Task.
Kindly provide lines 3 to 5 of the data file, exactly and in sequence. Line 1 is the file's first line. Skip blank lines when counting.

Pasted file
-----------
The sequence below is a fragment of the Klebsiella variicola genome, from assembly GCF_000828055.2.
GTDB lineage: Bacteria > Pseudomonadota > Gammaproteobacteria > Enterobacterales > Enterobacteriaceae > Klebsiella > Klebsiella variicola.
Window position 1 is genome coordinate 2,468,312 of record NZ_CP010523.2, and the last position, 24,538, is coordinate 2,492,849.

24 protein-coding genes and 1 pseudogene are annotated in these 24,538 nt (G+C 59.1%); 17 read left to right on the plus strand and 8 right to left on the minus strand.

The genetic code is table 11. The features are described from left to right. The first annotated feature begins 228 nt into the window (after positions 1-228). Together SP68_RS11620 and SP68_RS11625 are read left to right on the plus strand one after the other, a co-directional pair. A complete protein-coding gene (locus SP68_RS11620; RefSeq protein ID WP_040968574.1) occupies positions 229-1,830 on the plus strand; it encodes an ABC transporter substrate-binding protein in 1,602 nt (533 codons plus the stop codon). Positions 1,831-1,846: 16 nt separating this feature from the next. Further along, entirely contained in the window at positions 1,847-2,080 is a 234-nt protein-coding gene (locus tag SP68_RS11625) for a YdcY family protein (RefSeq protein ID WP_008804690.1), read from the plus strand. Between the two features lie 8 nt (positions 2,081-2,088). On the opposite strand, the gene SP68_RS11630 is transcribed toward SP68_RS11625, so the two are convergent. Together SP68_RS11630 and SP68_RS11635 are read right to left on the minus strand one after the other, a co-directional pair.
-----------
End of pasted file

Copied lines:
Window position 1 is genome coordinate 2,468,312 of record NZ_CP010523.2, and the last position, 24,538, is coordinate 2,492,849.

24 protein-coding genes and 1 pseudogene are annotated in these 24,538 nt (G+C 59.1%); 17 read left to right on the plus strand and 8 right to left on the minus strand.

The genetic code is table 11. The features are described from left to right. The first annotated feature begins 228 nt into the window (after positions 1-228). Together SP68_RS11620 and SP68_RS11625 are read left to right on the plus strand one after the other, a co-directional pair. A complete protein-coding gene (locus SP68_RS11620; RefSeq protein ID WP_040968574.1) occupies positions 229-1,830 on the plus strand; it encodes an ABC transporter substrate-binding protein in 1,602 nt (533 codons plus the stop codon). Positions 1,831-1,846: 16 nt separating this feature from the next. Further along, entirely contained in the window at positions 1,847-2,080 is a 234-nt protein-coding gene (locus tag SP68_RS11625) for a YdcY family protein (RefSeq protein ID WP_008804690.1), read from the plus strand. Between the two features lie 8 nt (positions 2,081-2,088). On the opposite strand, the gene SP68_RS11630 is transcribed toward SP68_RS11625, so the two are convergent. Together SP68_RS11630 and SP68_RS11635 are read right to left on the minus strand one after the other, a co-directional pair.